June 9, 2012

Kickstarter & Supporting Your FLGS

Special Note: I actually started this post to talk about something completed different, but I wanted to segue into that topic and....well...this happened.

I think a lot of folks have had enough with Kickstarter, even though it is going strong.  I think they've jumped the shark and it is only a matter of time before things implode over there.  Don't get me wrong, it is a great idea and it really fills a hole for young start-ups, but established companies are quickly turning it into a method to pre-sell products and cut out middlemen in the distribution chain.

Steve Jackson Games put up an Ogre Kickstarter to raise $20K.  Actually that isn't really accurate as they put up the Kickstarter to pre-sell 3,000 copies of Ogre.  They've gotten 4973 pre-orders so far, but that was with some quick math.  Some folks are getting multiple copies so let's make it an even 5,000 orders.

Gee Chris, that sounds like a good deal...why does this bother you?

Steve Jackson GamesThe thing is, Steve Jackson Games doesn't exist in a vacuum.  They make the bulk of their money from other people....other companies.  Their products are sold in retail locations throughout the country and internationally.  Distributors buy their products and ship them to their retail customers who then sell the games to the final consumer.  There is an entire infrastructure that has been created to support publishers like Steve Jackson Games.

....and now he is shitting all over them.

When you look at the numbers it seems evident that Ogre is NOT a "low margin game".  Sure, it may be lower margin compared to some other products, but margin and the increased costs all along the value chain are generally factored into the final price of the product.  Generally speaking, when you call something a $100 game, that is what you'd expect to find it for in the store.  That $100 pays everyone along the line, and everyone earns that money and pays it up-front before the customer buys the game.

Buy something at your local game store
I won't pretend to know the appropriate figures, although I do have a fair amount of retail experience and may be able to guesstimate parts of the value chain, but let's just go with some rough numbers and use the following, generally safe, assumption: the parts of the sales and distribution chain with the most risk generally make the most amount of money.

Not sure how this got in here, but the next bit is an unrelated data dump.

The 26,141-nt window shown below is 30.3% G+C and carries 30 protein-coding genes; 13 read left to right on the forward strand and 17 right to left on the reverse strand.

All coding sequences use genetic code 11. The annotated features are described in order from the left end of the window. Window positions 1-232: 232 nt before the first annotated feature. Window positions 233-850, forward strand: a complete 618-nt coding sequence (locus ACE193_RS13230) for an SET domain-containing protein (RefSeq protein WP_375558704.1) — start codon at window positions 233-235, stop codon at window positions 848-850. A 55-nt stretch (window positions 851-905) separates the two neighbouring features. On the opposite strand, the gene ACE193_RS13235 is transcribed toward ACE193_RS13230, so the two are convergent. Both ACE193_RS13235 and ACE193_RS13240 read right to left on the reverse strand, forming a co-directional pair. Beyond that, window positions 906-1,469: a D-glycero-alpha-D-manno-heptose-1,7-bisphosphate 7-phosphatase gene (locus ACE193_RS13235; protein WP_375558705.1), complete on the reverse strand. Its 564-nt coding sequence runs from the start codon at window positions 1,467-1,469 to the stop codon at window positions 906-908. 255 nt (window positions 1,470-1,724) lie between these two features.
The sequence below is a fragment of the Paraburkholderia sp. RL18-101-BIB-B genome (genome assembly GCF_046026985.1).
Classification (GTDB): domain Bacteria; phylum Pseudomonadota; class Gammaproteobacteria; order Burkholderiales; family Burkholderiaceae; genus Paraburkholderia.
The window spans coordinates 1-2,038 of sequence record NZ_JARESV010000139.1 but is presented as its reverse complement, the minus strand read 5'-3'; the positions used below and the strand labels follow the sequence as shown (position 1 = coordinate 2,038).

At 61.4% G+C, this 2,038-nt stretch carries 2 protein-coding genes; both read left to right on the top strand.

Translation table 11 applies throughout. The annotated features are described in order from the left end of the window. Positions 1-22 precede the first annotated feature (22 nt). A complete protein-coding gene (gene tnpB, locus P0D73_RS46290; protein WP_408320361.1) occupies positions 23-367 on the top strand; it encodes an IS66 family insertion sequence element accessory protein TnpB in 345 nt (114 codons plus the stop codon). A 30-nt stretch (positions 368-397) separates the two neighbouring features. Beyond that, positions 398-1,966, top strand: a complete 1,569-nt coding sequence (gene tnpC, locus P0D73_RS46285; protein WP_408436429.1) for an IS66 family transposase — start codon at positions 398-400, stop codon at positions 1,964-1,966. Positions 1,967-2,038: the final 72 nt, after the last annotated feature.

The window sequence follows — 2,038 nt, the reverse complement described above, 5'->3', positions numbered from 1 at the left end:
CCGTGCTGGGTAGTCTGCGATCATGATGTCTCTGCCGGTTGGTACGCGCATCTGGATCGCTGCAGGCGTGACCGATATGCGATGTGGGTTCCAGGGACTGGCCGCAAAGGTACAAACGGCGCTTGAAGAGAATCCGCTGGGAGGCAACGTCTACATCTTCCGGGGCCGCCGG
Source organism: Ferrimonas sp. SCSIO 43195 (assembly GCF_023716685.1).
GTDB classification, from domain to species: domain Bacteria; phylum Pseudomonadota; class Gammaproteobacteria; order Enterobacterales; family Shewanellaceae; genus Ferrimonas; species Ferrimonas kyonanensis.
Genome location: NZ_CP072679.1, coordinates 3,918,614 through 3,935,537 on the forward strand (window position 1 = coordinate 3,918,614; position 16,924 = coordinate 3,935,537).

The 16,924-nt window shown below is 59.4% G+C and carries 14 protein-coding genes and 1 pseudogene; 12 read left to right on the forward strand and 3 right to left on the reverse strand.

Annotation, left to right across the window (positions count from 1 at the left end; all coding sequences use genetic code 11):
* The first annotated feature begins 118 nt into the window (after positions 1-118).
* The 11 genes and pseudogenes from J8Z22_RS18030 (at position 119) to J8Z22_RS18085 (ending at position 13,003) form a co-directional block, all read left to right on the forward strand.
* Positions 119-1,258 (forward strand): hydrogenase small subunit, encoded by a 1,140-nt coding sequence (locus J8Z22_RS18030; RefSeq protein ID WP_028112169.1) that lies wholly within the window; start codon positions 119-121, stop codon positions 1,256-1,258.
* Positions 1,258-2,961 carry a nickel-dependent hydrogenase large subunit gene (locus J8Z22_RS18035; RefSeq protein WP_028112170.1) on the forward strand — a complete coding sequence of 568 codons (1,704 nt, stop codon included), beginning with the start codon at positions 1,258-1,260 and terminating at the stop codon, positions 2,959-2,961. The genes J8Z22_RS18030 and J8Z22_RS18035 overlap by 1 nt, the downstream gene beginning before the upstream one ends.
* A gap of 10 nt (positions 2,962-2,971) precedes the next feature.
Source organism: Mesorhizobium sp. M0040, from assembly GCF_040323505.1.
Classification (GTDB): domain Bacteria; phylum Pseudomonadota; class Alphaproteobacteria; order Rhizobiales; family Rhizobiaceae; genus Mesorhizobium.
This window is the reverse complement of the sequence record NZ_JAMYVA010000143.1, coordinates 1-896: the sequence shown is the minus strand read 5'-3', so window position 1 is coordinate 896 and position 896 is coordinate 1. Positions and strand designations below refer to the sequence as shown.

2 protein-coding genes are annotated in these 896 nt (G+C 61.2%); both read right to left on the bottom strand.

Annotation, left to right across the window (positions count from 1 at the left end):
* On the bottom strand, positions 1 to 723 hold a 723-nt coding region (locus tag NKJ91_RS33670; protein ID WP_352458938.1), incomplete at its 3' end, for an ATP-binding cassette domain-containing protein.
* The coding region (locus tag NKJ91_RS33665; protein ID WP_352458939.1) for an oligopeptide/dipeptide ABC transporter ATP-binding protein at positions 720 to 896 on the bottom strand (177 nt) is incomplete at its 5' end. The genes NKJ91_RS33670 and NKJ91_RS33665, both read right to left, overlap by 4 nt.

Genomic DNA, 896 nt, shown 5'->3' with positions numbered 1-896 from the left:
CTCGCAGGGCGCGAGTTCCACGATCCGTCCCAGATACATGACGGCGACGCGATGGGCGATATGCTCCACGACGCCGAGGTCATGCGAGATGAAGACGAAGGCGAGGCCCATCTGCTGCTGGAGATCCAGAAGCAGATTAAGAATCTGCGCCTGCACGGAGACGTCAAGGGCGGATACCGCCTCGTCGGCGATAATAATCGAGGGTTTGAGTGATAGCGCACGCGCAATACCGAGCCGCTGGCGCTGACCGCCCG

The publisher has to produce the game and get it made.  On a $100 game they get $40 and on a good day make $15.

The distributor gets $20 and for that money they have to buy the game in bulk from the publisher, advertise it, and push it out to the retail stores.  Since the distributors don't make a lot of money and they have expenses (advertising, shipping, carrying costs) they generally try to solicit pre-orders and buy just what they need to satisfy their customers.  The distributors generally have the largest expenses of anyone in the chain as they generally have the most employees, the largest facilities, and the most money tied up in product.

The retail store gets $40 from that game, but they have the biggest amount of risk because they are actually purchasing the game from the distributor.  The longer it sits on their shelf the more the game costs them.  If they could get away with only handling pre-paid pre-orders then they would get the most bang for their buck.  Any sales or discounts come out of their pocket and on that $40 markup they hope to make $15.

Support Your Local Game Shop
What companies like Steve Jackson Games are doing is cutting out the middlemen, taking that share of the profits, but without the risks.  Now instead of getting $40 and maybe making $15, they are getting $100 and maybe making $75.  Sure, they are sharing some of their extra profit with the end consumer via extra goodies for Kickstarters, but in the end they are essentially taking money out of the pockets of the people who help them make them money on all their other products.

....and they are doing this all without risk.  The risk/reward ratio is almost non-existent.  All they have to do is establish the parameters to where they make a metric butt-load of cash or the deal doesn't go through.

I cannot speak for anyone else, but when I see people screwing over those that helped get them where they are today in order to make a few extra bucks....that just isn't right.

Kickstarter should be used to help fund new start-up projects, not to let fat cats get fatter.

Support Your Favorite Local Game Store (FLGS!), and please use Kickstarter responsibly!

0 comments: